So, What do the Players Get? A Look at the Influx of Esports Funding

So, What do the Players Get? A Look at the Influx of Esports Funding

So most people of the Esports and traditional sports worlds know that there was a marriage of sorts in the competitive world. This is the first (and second) of its kind: two Esports teams being bought out by the owners of a professional sports team. The Co-owners of the Philadelphia 76ers bought Team Dignitas and Apex Gaming. The less covered merger is  AOL co-founder Steve Case, Magic Johnson, and the duo of  Golden State Warriors co-owner Peter Guber and entrepreneur Ted Leonsis investing into Team Liquid, with Peter Guber purchasing the controlling share.

But with most marriages or relationships, whether it’s martial or business, there are pro’s and con’s. But how will it truly affect the community? And more importantly, how will affect the players?  Especially with the announcement of Blizzard establishing an Overwatch league that will be working with professional sports teams, will the players be well funded like in the NBA, or get nothing while the teams and owners get the money, like the NCAA?

Everyone is talking about how good this is for the Esports community, and they are correct. It is an excellent way for them to gather funds and hopefully new viewers. The NBA owners bringing consultants in to help show the owners how Esports are actually operated is a great progressive way to help out and move forward. Esports can potentially be a billion dollar affair.

But going back to the players, where do they sit in this business partnership? Everyone has to remember we have the players to thank for actually playing the matches, doing the streaming and showing us the basics of the games with their twitch accounts and more. But they already get close to nothing for what they do for the company. The main concern is not them getting exposure, as that will come along. But them not getting paid. There are already a couple teams as examples. Some are still pending and some were taking care off by the leagues themselves. Here are a couple of prime examples of the players being taken advantage of by professional Esports teams.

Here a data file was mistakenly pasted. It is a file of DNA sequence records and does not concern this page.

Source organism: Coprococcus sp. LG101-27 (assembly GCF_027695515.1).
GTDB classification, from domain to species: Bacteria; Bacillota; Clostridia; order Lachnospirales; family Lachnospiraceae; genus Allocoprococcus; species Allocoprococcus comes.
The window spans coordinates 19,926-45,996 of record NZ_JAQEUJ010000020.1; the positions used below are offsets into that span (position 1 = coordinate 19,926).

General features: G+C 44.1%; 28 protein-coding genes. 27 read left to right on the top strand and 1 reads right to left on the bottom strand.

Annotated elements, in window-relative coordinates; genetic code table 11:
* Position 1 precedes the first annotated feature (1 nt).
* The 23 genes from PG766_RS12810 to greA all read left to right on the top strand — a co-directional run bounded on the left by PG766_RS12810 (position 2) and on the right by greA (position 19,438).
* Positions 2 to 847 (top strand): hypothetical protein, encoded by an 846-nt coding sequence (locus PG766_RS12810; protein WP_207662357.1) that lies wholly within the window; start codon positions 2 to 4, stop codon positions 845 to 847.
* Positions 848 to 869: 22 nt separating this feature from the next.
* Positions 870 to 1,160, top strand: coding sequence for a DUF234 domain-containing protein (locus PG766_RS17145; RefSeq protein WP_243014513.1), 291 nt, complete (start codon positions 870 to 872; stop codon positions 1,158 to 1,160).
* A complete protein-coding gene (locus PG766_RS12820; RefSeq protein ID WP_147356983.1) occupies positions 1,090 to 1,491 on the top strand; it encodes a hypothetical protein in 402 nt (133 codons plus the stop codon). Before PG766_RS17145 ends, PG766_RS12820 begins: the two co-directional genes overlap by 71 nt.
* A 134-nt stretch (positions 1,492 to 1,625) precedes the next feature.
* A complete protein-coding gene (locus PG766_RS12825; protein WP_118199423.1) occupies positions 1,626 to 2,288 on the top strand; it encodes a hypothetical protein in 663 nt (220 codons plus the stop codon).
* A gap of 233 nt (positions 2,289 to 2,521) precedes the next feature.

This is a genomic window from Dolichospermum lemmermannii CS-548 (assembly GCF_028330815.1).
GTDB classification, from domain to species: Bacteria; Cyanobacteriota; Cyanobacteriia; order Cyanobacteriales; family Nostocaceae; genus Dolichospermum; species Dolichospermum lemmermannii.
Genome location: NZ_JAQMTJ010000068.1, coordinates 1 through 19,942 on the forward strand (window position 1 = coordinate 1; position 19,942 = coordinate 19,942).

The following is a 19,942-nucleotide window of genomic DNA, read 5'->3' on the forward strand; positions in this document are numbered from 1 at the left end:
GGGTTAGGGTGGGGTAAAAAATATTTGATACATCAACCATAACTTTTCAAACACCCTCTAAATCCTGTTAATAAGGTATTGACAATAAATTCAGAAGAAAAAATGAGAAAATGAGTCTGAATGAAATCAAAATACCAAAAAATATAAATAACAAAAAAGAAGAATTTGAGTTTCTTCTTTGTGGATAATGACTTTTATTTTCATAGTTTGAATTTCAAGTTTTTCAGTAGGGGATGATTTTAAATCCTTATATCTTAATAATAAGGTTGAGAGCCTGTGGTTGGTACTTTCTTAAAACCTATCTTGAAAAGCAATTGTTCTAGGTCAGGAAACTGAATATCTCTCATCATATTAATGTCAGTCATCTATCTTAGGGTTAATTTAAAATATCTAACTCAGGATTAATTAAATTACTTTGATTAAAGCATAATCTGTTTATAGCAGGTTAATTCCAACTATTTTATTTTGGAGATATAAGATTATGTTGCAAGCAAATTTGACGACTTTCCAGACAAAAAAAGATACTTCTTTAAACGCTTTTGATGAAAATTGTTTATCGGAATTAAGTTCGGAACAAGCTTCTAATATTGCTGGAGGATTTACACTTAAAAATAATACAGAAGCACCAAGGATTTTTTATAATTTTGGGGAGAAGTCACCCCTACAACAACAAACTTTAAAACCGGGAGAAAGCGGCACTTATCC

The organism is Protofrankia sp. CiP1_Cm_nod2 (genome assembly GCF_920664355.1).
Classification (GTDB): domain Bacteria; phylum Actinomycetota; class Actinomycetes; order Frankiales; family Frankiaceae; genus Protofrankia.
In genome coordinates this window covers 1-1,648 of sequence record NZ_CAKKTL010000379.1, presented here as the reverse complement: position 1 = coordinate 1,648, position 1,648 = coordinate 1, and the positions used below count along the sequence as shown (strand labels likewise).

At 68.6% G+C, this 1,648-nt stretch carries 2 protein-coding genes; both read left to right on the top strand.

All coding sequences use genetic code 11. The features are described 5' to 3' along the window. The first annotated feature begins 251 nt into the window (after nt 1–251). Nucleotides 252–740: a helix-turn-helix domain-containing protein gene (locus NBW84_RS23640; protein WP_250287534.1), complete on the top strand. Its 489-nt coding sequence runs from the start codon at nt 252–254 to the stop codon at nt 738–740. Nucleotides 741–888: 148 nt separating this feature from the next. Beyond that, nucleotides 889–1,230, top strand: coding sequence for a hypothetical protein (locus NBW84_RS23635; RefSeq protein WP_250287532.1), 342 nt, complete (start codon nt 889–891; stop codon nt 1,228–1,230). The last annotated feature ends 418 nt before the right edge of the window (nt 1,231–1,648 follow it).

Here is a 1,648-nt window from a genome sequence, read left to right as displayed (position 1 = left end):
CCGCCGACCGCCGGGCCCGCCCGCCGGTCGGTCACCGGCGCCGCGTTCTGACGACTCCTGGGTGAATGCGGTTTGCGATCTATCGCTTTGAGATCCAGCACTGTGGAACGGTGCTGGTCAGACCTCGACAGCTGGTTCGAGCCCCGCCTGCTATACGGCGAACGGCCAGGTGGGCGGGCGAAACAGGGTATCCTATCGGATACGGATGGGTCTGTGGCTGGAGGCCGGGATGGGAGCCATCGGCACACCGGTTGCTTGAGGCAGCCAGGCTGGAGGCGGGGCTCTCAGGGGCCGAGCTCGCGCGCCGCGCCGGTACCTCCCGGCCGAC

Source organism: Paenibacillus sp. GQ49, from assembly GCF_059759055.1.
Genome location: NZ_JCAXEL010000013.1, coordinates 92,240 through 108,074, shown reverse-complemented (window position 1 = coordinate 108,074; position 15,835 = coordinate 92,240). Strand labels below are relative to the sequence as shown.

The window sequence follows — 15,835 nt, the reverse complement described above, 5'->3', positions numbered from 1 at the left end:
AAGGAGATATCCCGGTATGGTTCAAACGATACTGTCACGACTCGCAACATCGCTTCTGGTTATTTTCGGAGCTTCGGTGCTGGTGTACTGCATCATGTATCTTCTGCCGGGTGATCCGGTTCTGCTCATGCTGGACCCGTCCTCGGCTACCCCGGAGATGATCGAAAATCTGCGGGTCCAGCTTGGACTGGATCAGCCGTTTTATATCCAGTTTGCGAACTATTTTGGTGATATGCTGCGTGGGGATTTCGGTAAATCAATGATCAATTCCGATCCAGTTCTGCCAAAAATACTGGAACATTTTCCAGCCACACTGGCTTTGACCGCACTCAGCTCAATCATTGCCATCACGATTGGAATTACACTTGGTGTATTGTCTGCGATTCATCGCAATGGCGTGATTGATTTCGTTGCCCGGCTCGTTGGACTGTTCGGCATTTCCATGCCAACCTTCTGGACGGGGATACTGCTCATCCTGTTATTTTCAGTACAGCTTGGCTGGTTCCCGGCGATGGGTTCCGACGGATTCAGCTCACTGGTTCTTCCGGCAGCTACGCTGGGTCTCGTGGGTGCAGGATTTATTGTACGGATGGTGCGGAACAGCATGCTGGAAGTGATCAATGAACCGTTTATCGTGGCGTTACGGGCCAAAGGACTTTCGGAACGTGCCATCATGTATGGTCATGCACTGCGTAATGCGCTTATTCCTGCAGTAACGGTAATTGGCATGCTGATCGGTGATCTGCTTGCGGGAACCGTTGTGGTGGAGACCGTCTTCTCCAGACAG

One example of Esports teams not paying their players is Paradigm, specifically the former Smite team. A quick run down is Paradigm and its players were having contract disputes. The organization had a clause in the contract that only let the players make 1 dollar a month, not per match, per month. As with most MOBAs, they had their own personal skin and items in the game itself. The issue with that is the organization asked for 100% and the players got nothing. They didn’t even get a flat rate for the items. This is one of the many examples showing that the Esports community can become like the NCAA.

One thing that is different from Esports compared to the NCAA is that the organizations will mainly take the side of the players. This is a great thing due to the fact that the players have no actual power for negotiating a decent contract.  There are older streamers such as DM Bradon that will look at contracts and make sure that the players are decently compensated.

One example of the league siding with the players is with the Paradigm Esports team in Smite. The league allowing the players to leave Paradigm after the first split and play until they signed with a new team, which ended up to be Orbitz. League of Legends also sides with the players in these contract disputes to make sure the players are properly compensated. One of the bigger examples is when Team Impulse actually got fined and had to sell their slot in the LCS.

Team Impulse was fined $20,000 and had to sell its slot after a routine audit found out that the team didn’t pay the players in a proper manner, or at all. This is crazy, as they did the work already and management “forgot” to pay for the work somebody did.

With the infusion of professional sports money going into Esports, I believe that there is an issue where the money will be top heavy and will end up in the team’s pocket instead of the players. The main question however is as follows: ill the players be fairly compensated, or will they become indentured servants of their favorite hobby?

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Terrel Skellie

I write about Overwatch for Break the Game. I also do a show on Sundays and videos randomly. When I'm not playing Overwatch, I'm usually raging at Smite or any fighting game, especially Marvel Vs. Capcom. I also love cake and it will never be a lie to me.